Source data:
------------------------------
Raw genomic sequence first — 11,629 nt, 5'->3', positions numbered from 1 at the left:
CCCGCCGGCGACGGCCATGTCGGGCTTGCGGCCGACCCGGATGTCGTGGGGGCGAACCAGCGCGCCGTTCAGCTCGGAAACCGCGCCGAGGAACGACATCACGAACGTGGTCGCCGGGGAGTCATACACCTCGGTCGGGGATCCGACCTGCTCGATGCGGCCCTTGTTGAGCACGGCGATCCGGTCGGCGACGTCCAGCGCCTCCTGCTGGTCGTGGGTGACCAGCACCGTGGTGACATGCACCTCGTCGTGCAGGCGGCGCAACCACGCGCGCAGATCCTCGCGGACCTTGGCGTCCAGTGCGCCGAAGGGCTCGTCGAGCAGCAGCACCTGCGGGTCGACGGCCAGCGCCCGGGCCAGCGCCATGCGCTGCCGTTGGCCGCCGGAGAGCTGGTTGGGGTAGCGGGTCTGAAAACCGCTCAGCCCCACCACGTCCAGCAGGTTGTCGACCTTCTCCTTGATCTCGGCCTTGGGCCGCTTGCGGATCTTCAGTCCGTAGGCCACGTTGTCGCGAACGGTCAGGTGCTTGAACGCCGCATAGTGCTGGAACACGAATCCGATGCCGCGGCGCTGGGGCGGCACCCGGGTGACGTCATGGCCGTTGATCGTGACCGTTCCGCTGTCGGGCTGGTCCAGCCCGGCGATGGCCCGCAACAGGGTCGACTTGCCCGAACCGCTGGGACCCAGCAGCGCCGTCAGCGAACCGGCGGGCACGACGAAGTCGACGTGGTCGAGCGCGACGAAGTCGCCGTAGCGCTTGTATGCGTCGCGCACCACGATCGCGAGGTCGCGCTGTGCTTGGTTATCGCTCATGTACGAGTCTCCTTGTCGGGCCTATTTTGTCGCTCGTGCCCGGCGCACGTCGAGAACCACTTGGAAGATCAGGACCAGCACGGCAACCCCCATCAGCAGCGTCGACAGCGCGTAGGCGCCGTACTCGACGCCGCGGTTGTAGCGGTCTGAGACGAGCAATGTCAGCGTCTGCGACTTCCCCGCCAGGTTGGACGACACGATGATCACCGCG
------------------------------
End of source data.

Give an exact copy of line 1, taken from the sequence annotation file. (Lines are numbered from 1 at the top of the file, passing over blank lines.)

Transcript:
Raw genomic sequence first — 11,629 nt, 5'->3', positions numbered from 1 at the left: